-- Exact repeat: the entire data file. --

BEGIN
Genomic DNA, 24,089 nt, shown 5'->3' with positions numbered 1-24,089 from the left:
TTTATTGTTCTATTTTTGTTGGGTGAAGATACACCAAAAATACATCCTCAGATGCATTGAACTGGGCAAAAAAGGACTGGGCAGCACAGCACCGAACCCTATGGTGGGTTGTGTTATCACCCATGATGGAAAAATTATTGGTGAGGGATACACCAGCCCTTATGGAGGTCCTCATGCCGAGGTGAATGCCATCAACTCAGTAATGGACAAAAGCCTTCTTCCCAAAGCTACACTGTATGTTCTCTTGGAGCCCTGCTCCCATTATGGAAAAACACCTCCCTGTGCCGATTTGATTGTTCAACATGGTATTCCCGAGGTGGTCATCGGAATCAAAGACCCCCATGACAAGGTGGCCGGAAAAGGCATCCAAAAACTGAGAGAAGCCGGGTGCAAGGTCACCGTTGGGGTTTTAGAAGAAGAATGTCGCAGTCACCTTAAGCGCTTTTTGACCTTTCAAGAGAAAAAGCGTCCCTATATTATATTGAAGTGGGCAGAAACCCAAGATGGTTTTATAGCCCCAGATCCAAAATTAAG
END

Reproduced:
Genomic DNA, 24,089 nt, shown 5'->3' with positions numbered 1-24,089 from the left:
TTTATTGTTCTATTTTTGTTGGGTGAAGATACACCAAAAATACATCCTCAGATGCATTGAACTGGGCAAAAAAGGACTGGGCAGCACAGCACCGAACCCTATGGTGGGTTGTGTTATCACCCATGATGGAAAAATTATTGGTGAGGGATACACCAGCCCTTATGGAGGTCCTCATGCCGAGGTGAATGCCATCAACTCAGTAATGGACAAAAGCCTTCTTCCCAAAGCTACACTGTATGTTCTCTTGGAGCCCTGCTCCCATTATGGAAAAACACCTCCCTGTGCCGATTTGATTGTTCAACATGGTATTCCCGAGGTGGTCATCGGAATCAAAGACCCCCATGACAAGGTGGCCGGAAAAGGCATCCAAAAACTGAGAGAAGCCGGGTGCAAGGTCACCGTTGGGGTTTTAGAAGAAGAATGTCGCAGTCACCTTAAGCGCTTTTTGACCTTTCAAGAGAAAAAGCGTCCCTATATTATATTGAAGTGGGCAGAAACCCAAGATGGTTTTATAGCCCCAGATCCAAAATTAAG